We have entered a time where digital maps have become necessary. Digital maps are required not only for documenting information by government agencies, such as Indonesia’s disaster preparedness department, but also for the general public. Unfortunately, not all maps have gone digital. These non-digital maps are limited because they cannot be updated easily, contain low amounts of detail and are only accessible to some people or parties.
Making digital maps often can only be conducted by people who have the training and skills in specific software, such as ArcGIS, Arcview and Map Info. These software programs are not only quite expensive, but they are also quite complicated for the public.
But do not worry, because there is a way to create digital maps without the cost and geospatial skills. This solution is called OpenStreetMap. OSM provides an answer because it is free and is the easiest way to make digital maps, even for novices. You only need to do three things: create an OSM account, edit or trace map features (which can be done online or by the desktop software, JOSM) and then upload the edits. You can directly trace from satellite imagery, which is provided by Bing, as well as integrate GPS data for editing and adding features to the map. Map updates can be more frequent in OSM because information is collected on the ground, with GPSes, and by local people who know about the area.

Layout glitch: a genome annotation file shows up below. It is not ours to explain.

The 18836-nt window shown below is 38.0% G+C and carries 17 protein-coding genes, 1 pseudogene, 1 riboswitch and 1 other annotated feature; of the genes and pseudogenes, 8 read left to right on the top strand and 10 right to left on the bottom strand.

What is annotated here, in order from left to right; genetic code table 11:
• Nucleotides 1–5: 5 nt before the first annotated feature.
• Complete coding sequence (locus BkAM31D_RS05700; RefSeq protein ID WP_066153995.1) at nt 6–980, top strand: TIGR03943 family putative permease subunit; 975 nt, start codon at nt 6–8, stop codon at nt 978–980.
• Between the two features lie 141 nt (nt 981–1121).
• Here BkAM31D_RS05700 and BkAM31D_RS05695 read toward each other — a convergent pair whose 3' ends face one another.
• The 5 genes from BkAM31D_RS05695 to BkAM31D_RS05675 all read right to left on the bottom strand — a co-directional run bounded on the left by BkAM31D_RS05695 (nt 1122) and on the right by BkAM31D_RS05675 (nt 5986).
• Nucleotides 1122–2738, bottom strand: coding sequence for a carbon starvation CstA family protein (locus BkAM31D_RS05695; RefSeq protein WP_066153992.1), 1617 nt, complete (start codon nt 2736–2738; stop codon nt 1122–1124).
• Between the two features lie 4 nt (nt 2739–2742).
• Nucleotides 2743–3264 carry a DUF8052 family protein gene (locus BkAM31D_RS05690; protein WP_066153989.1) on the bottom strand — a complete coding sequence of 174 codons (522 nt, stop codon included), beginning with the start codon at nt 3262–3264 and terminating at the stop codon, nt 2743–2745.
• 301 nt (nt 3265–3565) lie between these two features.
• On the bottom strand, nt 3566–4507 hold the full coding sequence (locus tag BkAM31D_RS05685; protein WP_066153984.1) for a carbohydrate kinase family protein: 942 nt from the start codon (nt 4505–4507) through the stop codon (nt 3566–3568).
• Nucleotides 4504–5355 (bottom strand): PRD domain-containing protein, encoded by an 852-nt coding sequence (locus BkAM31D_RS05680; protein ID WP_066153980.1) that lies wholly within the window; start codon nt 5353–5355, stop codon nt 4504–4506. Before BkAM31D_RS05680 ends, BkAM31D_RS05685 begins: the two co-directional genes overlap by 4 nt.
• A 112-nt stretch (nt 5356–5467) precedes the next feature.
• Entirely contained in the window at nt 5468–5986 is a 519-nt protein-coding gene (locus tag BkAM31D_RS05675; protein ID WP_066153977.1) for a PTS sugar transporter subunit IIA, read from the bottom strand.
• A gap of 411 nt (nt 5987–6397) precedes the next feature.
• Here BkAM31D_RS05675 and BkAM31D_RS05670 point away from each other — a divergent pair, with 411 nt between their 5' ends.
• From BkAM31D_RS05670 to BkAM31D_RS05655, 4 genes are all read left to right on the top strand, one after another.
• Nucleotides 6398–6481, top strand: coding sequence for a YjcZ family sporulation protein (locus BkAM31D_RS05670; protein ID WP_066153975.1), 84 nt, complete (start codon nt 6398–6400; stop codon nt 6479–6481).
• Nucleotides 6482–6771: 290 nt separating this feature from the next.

Additionally, OSM can be shared easily. Data from OSM can be downloaded and exported in familiar formats , like .shp or .gpx. Unlike maps from desktop GIS, the maps are all accessible with an internet connection. Once edits are uploaded everyone and anyone can access the data at openstreetmap.org.
These benefits make OSM very suitable for everyone– from the general public to government organizations and to unskilled to skilled GIS users. The ease and versatility of OSM encourages more people to map areas in which they are familiar. This allows OSM to have the most recent maps in some areas, such as sections of Jakarta.
It is no wonder that BNPB (the Indonesian government department for disaster prevention) is training their staff in OSM. The BNPB will be able to update disaster data with greater ease and speed so that they can make quicker and more precise, effective and efficient decisions. Moreover, there is talk that Badan Informasi Geospasial (called Bakosurtanal before) might also integrate their maps with th OSM database.
With your contribution in adding or editing digital map features on OSM, you can help the Indonesian government and the many people who need large scale maps. So, let’s go and contribute to OSM!